Give birth to the largest women’s rights movement in decades!
ImprovingBirth.org is calling upon mothers, birth professionals, health professionals, activists, supporters, families and friends and anyone interested in improving birth in the United State to rally together on Monday, September 3rd from 10 a.m. to 12 Noon in order to raise awareness and promote the normalcy and power of birth. The South Florida event joins 86 U.S. cities and counting who are organizing the awareness rally including New York City, Chicago, Las Vegas and Los Angeles. The event will take place in the heart of Miami’s Downtown at Bayfront Park.
Why is this event important in Miami?
Improving Birth aims at working together to reduce the unnecessary induction and unnecessary c-section rates in the United States.
As of last year, the state of Florida held quite a dubious record: the highest Caesarean rate in the country. In Florida, however, there is no city that has a higher C-section rate than Miami.
In all of Florida, Miami has the highest number of hospitals that are delivering more babies via C-section than natural deliveries.
Reproductive justice advocates and some public health professionals have been wary of the rising rate of C-sections, or Caesarean sections, in the U.S.; many advocates, researchers and doctors claim the rate increase is a sign of trouble.
According to a recent HealthGrades Obstetrics and Gynecology in American Hospitals report, Florida’s C-section rate was 38.6 percent in 2010 — the highest in the nation. The lowest rate belonged to Utah, which had a 22.4 percent C-section rate. The national C-section rate between 2002 and 2009 rose from 27 percent of all single births to 34 percent.
HealthGrades says this “an all time high.”
According to information provided and certified by the Agency for Health Care Administration’s Florida Center for Health Information and Policy Analysis, five hospitals in Miami alone reported a C-section rate higher than 50 percent. That means multiple hospitals in Miami are currently performing more Caesarians than natural child births. Miami is leading the nation in Caesarian sections.
World Health Organization weighs in.
Recent studies reaffirm earlier World Health Organization recommendations about optimal cesarean section rates. The best outcomes for mothers and babies appear to occur with cesarean section rates of 5 percent to 10 percent, which fall within the medically necessary range. Rates above 15 percent seem to do more harm than good.
Right now there is no bigger cause for concern than Miami.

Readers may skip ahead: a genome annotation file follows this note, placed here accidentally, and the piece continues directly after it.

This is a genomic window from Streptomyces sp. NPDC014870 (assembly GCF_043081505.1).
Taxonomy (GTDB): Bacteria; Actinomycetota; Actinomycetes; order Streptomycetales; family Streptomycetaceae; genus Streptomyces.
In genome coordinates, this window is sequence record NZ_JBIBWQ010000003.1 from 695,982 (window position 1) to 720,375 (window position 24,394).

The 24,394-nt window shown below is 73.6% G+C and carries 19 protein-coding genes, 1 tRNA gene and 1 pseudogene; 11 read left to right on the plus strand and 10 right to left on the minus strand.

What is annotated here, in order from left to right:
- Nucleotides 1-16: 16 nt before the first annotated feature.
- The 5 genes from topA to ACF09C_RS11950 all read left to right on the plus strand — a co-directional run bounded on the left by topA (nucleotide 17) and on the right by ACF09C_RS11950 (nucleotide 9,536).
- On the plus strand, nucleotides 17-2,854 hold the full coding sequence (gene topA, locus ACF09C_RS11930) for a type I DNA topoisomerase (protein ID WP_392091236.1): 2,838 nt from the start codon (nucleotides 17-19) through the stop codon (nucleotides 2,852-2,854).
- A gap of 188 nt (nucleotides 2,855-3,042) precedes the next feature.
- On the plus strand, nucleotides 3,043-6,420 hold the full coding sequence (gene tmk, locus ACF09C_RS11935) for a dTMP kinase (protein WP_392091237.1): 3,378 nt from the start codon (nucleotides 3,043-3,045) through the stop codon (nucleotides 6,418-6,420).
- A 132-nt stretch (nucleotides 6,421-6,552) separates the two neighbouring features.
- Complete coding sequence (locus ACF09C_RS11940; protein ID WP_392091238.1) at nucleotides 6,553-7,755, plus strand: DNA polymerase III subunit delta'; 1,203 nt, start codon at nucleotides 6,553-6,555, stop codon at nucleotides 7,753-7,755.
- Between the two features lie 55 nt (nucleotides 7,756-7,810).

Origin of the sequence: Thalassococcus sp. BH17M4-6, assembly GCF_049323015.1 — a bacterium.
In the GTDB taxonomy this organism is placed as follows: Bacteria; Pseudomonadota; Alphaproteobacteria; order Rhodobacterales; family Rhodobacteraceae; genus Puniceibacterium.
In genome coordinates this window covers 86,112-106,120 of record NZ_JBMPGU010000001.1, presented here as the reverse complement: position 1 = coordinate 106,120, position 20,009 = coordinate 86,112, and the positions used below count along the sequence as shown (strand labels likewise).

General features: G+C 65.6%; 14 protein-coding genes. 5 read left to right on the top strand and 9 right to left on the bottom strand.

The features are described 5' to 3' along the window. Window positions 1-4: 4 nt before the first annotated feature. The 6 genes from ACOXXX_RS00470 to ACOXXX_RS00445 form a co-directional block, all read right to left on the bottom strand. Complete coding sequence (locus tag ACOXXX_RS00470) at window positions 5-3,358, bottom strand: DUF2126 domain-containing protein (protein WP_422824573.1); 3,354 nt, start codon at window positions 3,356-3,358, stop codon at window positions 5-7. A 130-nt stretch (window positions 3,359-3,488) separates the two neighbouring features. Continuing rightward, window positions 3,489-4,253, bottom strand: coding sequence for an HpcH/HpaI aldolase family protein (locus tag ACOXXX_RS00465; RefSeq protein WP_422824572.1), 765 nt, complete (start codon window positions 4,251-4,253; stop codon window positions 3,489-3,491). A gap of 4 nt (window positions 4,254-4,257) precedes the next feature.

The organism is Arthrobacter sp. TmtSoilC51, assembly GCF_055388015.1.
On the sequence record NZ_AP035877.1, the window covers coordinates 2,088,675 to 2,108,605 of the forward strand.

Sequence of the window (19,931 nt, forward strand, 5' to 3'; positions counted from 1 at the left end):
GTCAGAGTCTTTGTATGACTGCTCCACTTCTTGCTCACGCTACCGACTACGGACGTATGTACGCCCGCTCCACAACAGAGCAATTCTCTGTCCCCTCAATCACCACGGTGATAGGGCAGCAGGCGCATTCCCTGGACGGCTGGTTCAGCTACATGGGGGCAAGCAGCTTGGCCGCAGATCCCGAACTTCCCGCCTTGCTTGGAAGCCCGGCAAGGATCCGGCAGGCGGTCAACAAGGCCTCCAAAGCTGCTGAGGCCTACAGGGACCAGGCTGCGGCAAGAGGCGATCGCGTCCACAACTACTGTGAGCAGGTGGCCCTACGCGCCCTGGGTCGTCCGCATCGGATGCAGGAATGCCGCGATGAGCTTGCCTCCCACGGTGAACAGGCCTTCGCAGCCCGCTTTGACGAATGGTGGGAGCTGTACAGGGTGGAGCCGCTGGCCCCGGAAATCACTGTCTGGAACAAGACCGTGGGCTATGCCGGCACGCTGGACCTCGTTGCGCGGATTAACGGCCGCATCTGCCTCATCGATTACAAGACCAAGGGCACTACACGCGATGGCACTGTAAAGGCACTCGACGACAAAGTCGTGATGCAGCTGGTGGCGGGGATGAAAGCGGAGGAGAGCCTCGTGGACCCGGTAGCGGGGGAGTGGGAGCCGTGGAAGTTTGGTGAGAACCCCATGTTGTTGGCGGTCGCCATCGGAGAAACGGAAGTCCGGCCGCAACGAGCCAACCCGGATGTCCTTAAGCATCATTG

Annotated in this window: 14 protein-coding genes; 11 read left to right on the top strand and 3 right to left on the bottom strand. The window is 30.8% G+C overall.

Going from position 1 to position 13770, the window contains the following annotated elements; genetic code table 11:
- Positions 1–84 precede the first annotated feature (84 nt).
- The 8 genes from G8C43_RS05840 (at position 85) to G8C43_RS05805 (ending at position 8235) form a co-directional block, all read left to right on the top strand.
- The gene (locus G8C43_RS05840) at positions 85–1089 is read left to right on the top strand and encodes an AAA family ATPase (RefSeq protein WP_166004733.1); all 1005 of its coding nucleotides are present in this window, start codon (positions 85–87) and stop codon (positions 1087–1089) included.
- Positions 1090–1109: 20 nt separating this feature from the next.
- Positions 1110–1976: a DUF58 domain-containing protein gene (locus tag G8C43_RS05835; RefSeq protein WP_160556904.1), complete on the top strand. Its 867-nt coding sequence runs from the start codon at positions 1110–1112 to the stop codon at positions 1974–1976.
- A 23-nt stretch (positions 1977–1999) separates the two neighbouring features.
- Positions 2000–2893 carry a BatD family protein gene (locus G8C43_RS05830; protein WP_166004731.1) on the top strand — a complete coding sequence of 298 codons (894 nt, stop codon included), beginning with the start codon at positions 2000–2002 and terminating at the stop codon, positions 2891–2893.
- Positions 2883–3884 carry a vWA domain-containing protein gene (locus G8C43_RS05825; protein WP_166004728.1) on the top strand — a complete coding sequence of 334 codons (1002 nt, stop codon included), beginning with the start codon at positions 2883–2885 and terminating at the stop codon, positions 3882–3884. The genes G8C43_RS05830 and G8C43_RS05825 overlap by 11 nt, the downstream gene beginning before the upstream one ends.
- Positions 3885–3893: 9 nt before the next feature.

Miami, alone, accounted for six out of the seven hospitals in Florida with a C-section rate of over 50 percent, according to data from the Agency for Health Care Administration.
In 2010, South Miami Hospital reported a 62 percent C-section rate. Behind South Miami, Kendall Regional Medical Center reported a 59 percent rate, Mercy Hospital also reported 59 percent, Jackson Memorial reported 57 percent, Hialeah Hospital reported a 56 percent rate and Mount Sinai Hospital reported a 52 percent C-section rate. With the exception of Holy Cross Hospital in Fort Lauderdale, each of the state’s hospitals performing over 50 percent of deliveries via C-section were located in the Miami-Dade area.
According to South Florida Parenting, from 2009 to 2010, Kendall Regional Medical Center reported a 70 percent C-section rate, one of the highest rates seen in the state.
Manuel Fermin, the CEO of the Healthy Start Coalition of Miami-Dade, says hospitals in Miami that report these types of numbers are not looking out for women. He says that doctors and hospitals can end up making more money from C-sections, as compared to vaginal births. Coupled with decreased risk, C-sections are better for hospitals’ bottom line.
“Here in Miami, this has become a business,” Fermin says.”It is so out of whack it’s scary. You don’t find this anywhere else in the U.S.”
However, Dr. Aaron Elkin, a board-certified obstetrician and gynecologist, says it is not that simple.
First, he explains, there is little difference in the cost of C-sections and vaginal births. While C-sections require the cost of surgery, vaginal births rack up costs in the long monitoring process. The equipment and the presence of nurses for such a long period of time, Elkin explains, disproves the assertion the C-sections make more money for hospitals. While it may have been different in the past, he says it is no longer the case.
“We no longer get paid more for Caesareans,” he tells The Florida Independent. “The reimbursements from insurance and even Medicaid are the same.”
The biggest factor explaining the C-section rate in Miami, according to Elkin, is the rate of repeat C-sections.
He says that in Miami there is a high rate of immigrant women from South America who have elective C-sections. Because women can risk a uterine rupture by having a vaginal birth after a prior C-section, most doctors and patients decide together that another C-section is the best course of action.
Elkin says he agrees that 70 percent is a high number.
Other doctors have pointed to the fact that “obstetricians fear malpractice suits if mother or baby is injured during a protracted labor and delivery” and the rising health complications from the increase in obese mothers, according to reporting from St. Petersburg Times.
Either way, public health professionals such as Fermin says this is a growing problem in Miami-Dade that needs to be addressed.
ImprovingBirth.org insists that their intention is to create awareness on a national level and not protest individual hospitals as this is a growing national problem and not just attributed to one location.
-No inductions unless medically indicated.
-Interventions only when medically necessary.
-Movement and intermittent monitoring improve birth experience.
-Vaginal birth after Cesarean is possible.
-No inductions are needed for “big” babies.